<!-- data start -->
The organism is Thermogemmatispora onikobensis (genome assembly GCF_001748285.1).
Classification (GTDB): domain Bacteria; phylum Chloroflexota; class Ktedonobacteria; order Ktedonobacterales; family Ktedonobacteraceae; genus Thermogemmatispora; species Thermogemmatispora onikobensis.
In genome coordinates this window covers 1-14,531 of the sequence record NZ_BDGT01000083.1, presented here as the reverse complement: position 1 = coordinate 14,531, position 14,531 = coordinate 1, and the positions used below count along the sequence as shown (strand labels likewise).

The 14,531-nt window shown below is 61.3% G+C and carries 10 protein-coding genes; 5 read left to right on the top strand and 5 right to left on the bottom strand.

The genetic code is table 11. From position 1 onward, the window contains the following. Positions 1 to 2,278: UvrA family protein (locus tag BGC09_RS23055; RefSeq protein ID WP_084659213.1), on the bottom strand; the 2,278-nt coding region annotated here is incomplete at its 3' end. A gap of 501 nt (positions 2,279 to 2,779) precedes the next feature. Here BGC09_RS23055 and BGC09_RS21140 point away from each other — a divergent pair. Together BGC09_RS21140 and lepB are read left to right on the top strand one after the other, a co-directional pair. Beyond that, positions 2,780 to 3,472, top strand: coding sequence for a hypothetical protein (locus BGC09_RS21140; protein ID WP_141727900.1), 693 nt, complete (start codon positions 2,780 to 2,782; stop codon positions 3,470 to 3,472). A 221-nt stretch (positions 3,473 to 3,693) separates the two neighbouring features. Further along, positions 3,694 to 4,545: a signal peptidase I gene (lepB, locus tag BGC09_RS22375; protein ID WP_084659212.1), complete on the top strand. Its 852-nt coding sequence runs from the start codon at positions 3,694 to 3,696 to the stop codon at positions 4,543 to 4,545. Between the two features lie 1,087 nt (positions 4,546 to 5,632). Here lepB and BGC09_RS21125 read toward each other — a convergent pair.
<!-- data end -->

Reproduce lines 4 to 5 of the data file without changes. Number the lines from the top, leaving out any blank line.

The 14,531-nt window shown below is 61.3% G+C and carries 10 protein-coding genes; 5 read left to right on the top strand and 5 right to left on the bottom strand.

The genetic code is table 11. From position 1 onward, the window contains the following. Positions 1 to 2,278: UvrA family protein (locus tag BGC09_RS23055; RefSeq protein ID WP_084659213.1), on the bottom strand; the 2,278-nt coding region annotated here is incomplete at its 3' end. A gap of 501 nt (positions 2,279 to 2,779) precedes the next feature. Here BGC09_RS23055 and BGC09_RS21140 point away from each other — a divergent pair. Together BGC09_RS21140 and lepB are read left to right on the top strand one after the other, a co-directional pair. Beyond that, positions 2,780 to 3,472, top strand: coding sequence for a hypothetical protein (locus BGC09_RS21140; protein ID WP_141727900.1), 693 nt, complete (start codon positions 2,780 to 2,782; stop codon positions 3,470 to 3,472). A 221-nt stretch (positions 3,473 to 3,693) separates the two neighbouring features. Further along, positions 3,694 to 4,545: a signal peptidase I gene (lepB, locus tag BGC09_RS22375; protein ID WP_084659212.1), complete on the top strand. Its 852-nt coding sequence runs from the start codon at positions 3,694 to 3,696 to the stop codon at positions 4,543 to 4,545. Between the two features lie 1,087 nt (positions 4,546 to 5,632). Here lepB and BGC09_RS21125 read toward each other — a convergent pair.